All of this might have been ameliorated if the cast could bring life to their roles through their acting skills. It may have been that in the balcony where I sat the acoustics were just not that good, but it seemed more likely that this semi-professional cast were just not up to the demands, disclaiming their lines without great commitment to their characters.
     Despite the stunning set (by Allen Moyer), moreover, director Mark Brokaw brought little creativity to their movements across the stage, using his actors primarily to bring various articles in and out of drawers only to take those same objects, soon after, away. The large, highly polished, horseshoe counter at the center of the stage was used less as a spot where they might occasionally converge than as a kind of container in and out of which the various salespeople moved for no apparent reason. The richly brocaded settees were employed more for a placement of perfumed candles than as spaces in which characters might sit upon and share their little communal gossipy. Perhaps this was all intentional, suggesting their own illogical efforts at communication and purposefulness, but, in the end, their aimless actions proved simply distracting. The play, after all, eventually depends on their pausing to reflect—and join in camaraderie.
     Finally, the play itself becomes utterly lethargic as we learn, early on, the work’s major secret: that Amelia and George are unknowingly in love, while the film and musical waited until at what might be described as the second act to allow Georg/Geroge to discover that fact with a visit to a café in the film and to a gypsy nightspot in She Loves Me. In this original version, alas, the suspense upon which the work depends is missing, as George passively refuses to reveal the situation to his postbox correspondent, the play, accordingly, stuttering into puttering repetition. Little in this version seems to mean anything of consequence. Even Mr. Hammerschmidt ultimately gets his wife back, despite her atrocious behavior. Everybody, by play’s end, gets their desired bonus. Although the young Arpad is denied a desired motorcycle in the play, he is pleasurably dragged off to dinner with the Hammerschmidt family. In the film, while the Arpad character has already moved on to a date with a woman, the homeless and overwhelmed Fritz (Rudy in the movie) is rightfully awarded dinner with Mr. Maraschek (the name given boss in the cinema-version). It is these little, sometimes sentimental, tweaks in the story that make all the difference.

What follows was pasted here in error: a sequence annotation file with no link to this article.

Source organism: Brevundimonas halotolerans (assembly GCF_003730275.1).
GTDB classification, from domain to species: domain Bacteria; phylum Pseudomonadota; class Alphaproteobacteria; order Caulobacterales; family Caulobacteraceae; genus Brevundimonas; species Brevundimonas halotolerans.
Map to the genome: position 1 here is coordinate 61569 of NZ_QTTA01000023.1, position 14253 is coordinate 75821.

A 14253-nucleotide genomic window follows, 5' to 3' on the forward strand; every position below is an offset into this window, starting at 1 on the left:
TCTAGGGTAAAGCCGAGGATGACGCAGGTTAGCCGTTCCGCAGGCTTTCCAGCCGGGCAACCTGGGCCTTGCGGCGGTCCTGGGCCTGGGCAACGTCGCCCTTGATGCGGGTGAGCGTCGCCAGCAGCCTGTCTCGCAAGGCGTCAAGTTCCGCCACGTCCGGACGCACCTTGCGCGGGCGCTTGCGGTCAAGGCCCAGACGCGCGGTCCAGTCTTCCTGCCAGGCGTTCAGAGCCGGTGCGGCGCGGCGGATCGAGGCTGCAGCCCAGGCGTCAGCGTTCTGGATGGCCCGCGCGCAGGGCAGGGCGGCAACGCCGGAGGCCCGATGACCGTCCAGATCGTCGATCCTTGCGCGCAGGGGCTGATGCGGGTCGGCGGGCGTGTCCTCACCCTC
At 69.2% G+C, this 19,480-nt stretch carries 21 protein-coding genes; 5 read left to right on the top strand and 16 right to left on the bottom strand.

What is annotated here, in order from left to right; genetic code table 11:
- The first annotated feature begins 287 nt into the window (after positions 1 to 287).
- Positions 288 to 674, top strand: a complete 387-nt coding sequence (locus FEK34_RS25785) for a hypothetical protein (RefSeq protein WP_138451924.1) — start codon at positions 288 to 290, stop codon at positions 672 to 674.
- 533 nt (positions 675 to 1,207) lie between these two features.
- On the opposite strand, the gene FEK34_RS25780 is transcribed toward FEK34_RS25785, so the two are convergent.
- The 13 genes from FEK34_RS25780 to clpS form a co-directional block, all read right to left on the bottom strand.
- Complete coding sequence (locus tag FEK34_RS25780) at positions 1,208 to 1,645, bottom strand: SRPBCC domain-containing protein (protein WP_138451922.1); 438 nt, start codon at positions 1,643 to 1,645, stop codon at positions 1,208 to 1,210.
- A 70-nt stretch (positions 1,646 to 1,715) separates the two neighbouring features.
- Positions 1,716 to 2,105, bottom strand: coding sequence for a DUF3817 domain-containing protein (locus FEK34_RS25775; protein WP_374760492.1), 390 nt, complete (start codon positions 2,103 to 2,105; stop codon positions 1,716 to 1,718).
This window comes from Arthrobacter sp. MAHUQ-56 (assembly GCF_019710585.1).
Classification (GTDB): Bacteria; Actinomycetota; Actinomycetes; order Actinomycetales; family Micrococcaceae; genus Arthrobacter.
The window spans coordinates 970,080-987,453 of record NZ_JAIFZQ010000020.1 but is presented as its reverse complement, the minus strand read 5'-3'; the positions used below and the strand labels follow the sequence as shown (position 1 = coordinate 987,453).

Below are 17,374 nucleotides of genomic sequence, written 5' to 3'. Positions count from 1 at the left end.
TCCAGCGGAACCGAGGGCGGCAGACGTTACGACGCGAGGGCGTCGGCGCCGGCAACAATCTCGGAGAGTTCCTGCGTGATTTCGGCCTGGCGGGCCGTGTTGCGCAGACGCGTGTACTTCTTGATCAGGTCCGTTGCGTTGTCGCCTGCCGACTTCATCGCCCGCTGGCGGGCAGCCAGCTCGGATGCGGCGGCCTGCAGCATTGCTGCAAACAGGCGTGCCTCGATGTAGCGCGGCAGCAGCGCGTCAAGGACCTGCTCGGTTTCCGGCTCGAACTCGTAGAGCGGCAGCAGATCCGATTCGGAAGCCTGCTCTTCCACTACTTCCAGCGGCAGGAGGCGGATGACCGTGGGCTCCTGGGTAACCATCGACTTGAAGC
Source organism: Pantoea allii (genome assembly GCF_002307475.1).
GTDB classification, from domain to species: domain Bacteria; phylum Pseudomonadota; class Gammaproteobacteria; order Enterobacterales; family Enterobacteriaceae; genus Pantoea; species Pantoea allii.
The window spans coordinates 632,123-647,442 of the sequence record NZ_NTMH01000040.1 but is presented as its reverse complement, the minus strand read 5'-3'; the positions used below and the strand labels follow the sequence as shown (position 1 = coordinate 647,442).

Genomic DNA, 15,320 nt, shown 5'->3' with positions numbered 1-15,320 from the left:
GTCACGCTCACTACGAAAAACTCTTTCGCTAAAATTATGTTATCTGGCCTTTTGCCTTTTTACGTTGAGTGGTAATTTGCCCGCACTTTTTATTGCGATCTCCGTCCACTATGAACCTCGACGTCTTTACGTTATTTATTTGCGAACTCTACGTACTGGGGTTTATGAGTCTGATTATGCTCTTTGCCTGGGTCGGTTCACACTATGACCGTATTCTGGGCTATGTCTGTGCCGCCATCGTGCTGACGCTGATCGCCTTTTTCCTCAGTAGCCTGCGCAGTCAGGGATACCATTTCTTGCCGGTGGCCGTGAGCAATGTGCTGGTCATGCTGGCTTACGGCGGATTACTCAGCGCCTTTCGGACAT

Certainly there are moments in this work when the character interrelationships momentarily elevate the play into something—as my friend Perla Karney, whom I encountered after in the lobby, described it—“sweet.” Sipos’ fatherly advice to the young George is often engaging, as is his eventual feeling of guilt for having initiated the series of events which culminates in Mr. Hammerschmidt’s attempted suicide. Although he could not match the comic bluster of the film’s Frank Morgan, Schiff’s Hammerschmidt, at times, does nicely convey the saddened confusion of a man who, in his devotion to his job, nearly loses his wife. And the final scenes between George and Amalia (Thomas and Wolf) are touchingly exhilarating as they both suddenly perceive that behind their perpetual spats was love rather than belligerence. And we know, at heart, that Laszlo’s play is a gentle love story of a world gone by. It’s just too bad that this “original” Illotszertór couldn’t live up to the expectations created by its various reincarnations.

Los Angeles, December 2, 2013